A. Ineffective Assistance of Trial Counsel
The district court appointed attorney Michael Anderson to represent Mr. Gordon in the proceeding below. To the extent Mr. Gordon claims he was denied his constitutional right to effective assistance of counsel at trial, this right does not apply to civil trials. See MacCuish v. United States, 844 F.2d 733, 735 (10th Cir. 1988). Mr. Gordon's remedy for any alleged incompetence by his counsel is through a malpractice action against counsel, not through any relief from the judgment in this case. Id. at 735-36.
B. Jury Instructions Mr. Gordon next contends that the district court's instructions were prejudicial in a variety of ways, including their purported omission of references to deliberate indifference, the duty to protect prisoners, the individual and official capacity of the defendants, danger creation, retaliation, and the omission of an instruction regarding his theory of the case.
Mr. Gordon's counsel did not object to the proffered instructions. Reviewing the jury instruction under a plain error standard, we affirm the substance of jury instructions. See United States v. Fabiano, 169 F.3d 1299, 1302 (10th Cir.1999) ("We review a jury instruction ... for plain error when no objection was made [at trial]."). "Under that standard, we will affirm unless the instructions were patently, plainly erroneous and prejudicial." Greene v. Safeway Stores, Inc., 210 F.3d 1237, 1245 (10th Cir. 2000) (internal quotation marks omitted). We do not review any particular instruction in isolation; rather, we "must view the [jury] instructions in their entirety. . . ." Coleman v. B-G Maint. Mgmt. of Colo., Inc., 108 F.3d 1199, 1202 (10th Cir. 1997). We have reviewed the stipulated jury instructions, Mr. Gordon's proposed jury instructions, the defendants' proposed jury instructions, and the substance of Mr. Gordon's nearly incomprehensible suggestions for instructions in this appeal. The district court's instructions were not prejudicial and there was no plain error.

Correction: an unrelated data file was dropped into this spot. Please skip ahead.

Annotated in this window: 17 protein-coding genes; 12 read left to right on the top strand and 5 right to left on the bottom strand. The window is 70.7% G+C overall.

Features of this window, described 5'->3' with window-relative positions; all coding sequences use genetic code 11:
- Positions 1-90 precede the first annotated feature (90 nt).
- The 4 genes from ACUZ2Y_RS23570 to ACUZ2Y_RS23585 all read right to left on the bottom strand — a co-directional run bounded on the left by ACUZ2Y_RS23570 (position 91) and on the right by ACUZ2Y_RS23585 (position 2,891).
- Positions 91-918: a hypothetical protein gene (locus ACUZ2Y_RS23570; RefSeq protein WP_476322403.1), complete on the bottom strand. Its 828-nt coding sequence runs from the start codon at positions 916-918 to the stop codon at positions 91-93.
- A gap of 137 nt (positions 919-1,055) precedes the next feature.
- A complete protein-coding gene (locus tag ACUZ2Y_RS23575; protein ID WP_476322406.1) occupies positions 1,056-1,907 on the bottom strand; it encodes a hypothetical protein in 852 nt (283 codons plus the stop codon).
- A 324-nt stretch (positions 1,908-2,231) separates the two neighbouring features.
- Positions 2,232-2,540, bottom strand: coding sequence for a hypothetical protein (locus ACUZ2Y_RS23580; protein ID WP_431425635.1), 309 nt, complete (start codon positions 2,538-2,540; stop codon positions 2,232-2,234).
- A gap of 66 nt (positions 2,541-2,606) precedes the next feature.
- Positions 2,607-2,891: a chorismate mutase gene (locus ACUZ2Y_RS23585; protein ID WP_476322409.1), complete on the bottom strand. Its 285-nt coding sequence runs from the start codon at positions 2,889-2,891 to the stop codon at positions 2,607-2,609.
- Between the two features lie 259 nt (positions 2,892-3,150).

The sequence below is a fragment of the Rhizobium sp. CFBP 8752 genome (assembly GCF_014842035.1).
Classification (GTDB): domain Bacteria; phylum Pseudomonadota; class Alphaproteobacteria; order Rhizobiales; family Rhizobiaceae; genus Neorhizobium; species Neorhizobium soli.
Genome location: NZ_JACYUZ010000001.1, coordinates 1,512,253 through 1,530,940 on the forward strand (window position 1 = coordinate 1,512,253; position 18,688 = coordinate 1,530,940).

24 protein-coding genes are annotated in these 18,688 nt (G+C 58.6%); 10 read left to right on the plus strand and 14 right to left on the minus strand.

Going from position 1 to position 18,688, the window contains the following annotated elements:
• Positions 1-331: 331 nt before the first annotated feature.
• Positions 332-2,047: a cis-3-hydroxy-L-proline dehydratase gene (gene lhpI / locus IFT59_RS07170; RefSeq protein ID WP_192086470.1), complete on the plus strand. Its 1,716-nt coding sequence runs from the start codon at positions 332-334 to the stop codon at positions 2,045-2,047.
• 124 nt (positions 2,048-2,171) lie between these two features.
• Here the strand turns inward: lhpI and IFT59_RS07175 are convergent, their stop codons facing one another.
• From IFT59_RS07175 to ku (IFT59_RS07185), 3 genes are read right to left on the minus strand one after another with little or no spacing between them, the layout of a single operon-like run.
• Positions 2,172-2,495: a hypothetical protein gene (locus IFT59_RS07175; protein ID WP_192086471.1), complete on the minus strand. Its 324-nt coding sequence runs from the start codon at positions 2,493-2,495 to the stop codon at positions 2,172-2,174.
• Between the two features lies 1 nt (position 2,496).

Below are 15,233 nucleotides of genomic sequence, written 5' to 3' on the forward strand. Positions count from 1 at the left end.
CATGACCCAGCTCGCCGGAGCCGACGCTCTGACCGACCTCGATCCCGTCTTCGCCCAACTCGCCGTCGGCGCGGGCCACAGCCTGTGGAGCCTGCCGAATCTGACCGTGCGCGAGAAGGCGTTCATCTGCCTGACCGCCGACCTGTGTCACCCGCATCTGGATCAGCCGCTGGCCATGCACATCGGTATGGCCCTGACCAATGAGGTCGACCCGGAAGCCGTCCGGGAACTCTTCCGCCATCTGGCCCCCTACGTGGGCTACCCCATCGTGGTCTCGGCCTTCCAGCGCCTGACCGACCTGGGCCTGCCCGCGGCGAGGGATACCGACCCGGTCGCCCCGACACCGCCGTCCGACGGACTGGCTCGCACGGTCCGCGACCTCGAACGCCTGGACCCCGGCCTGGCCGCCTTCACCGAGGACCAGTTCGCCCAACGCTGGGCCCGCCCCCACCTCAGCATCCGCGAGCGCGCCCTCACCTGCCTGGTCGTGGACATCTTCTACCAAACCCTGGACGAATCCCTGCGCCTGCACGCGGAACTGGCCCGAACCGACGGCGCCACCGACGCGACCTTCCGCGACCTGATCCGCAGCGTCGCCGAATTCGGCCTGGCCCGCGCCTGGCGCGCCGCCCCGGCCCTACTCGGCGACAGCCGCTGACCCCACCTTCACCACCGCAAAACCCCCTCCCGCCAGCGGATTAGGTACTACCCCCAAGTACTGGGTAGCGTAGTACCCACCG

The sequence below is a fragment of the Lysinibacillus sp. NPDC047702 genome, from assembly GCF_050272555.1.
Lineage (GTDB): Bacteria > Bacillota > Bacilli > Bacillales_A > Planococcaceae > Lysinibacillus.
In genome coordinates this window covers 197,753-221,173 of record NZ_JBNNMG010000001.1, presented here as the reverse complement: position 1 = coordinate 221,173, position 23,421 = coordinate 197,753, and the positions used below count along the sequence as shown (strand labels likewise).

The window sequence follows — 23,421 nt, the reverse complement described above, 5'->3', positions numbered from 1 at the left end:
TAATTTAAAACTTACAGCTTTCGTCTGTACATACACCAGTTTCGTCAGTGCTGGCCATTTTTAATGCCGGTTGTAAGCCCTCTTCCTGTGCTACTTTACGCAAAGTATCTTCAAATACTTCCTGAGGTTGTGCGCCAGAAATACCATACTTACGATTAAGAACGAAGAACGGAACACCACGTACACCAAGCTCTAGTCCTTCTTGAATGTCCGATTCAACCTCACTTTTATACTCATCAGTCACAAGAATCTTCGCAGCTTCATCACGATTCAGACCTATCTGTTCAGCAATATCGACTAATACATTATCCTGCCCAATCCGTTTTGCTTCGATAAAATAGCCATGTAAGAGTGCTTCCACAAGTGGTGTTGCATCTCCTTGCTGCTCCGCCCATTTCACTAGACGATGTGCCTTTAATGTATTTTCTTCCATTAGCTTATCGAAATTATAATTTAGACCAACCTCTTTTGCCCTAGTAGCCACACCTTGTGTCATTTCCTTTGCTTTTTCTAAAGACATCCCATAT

3. Perjured Testimony and/or New Evidence
Mr. Gordon contends that the defendants presented perjured testimony that prejudiced him. He maintains that Officer Scott's testimony that he saw Officer Lind throw the tainted meat into the trash was false because Officer Scott did not work on the day in question. He also suggests that Officer Hijar stated he was on "roving" patrol, but in fact Officer Hijar was only "working side one." Aplt's Br. att. 2 at (I). Thus, surmises Mr. Gordon, "all of the officers and their attorney used false testimony, and abused process, . . . violating . . . the due process clause." Id. at (I)-(II). Mr. Gordon does not explain how the above testimony might have influenced the jury's verdict, nor does he identify any newly discovered that might be relevant to this case.